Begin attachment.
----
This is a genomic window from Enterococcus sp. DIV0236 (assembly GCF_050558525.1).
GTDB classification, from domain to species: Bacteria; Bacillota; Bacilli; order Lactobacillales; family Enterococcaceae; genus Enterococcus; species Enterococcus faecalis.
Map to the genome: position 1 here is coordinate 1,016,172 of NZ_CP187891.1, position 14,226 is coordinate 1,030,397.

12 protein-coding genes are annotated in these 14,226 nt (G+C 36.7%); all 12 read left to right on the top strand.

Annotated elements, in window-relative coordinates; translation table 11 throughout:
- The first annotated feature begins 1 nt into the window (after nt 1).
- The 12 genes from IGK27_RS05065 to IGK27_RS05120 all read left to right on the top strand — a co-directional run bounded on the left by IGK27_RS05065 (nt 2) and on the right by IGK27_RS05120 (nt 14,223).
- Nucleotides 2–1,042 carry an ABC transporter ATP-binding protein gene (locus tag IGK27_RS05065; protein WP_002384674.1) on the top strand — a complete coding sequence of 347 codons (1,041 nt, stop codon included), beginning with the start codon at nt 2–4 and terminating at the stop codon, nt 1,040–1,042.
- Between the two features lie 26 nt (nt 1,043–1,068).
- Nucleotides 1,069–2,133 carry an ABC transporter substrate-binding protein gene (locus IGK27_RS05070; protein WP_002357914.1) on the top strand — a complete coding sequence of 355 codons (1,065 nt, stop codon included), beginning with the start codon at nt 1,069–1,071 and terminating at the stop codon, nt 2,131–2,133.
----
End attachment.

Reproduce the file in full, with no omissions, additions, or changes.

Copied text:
This is a genomic window from Enterococcus sp. DIV0236 (assembly GCF_050558525.1).
GTDB classification, from domain to species: Bacteria; Bacillota; Bacilli; order Lactobacillales; family Enterococcaceae; genus Enterococcus; species Enterococcus faecalis.
Map to the genome: position 1 here is coordinate 1,016,172 of NZ_CP187891.1, position 14,226 is coordinate 1,030,397.

12 protein-coding genes are annotated in these 14,226 nt (G+C 36.7%); all 12 read left to right on the top strand.

Annotated elements, in window-relative coordinates; translation table 11 throughout:
- The first annotated feature begins 1 nt into the window (after nt 1).
- The 12 genes from IGK27_RS05065 to IGK27_RS05120 all read left to right on the top strand — a co-directional run bounded on the left by IGK27_RS05065 (nt 2) and on the right by IGK27_RS05120 (nt 14,223).
- Nucleotides 2–1,042 carry an ABC transporter ATP-binding protein gene (locus tag IGK27_RS05065; protein WP_002384674.1) on the top strand — a complete coding sequence of 347 codons (1,041 nt, stop codon included), beginning with the start codon at nt 2–4 and terminating at the stop codon, nt 1,040–1,042.
- Between the two features lie 26 nt (nt 1,043–1,068).
- Nucleotides 1,069–2,133 carry an ABC transporter substrate-binding protein gene (locus IGK27_RS05070; protein WP_002357914.1) on the top strand — a complete coding sequence of 355 codons (1,065 nt, stop codon included), beginning with the start codon at nt 1,069–1,071 and terminating at the stop codon, nt 2,131–2,133.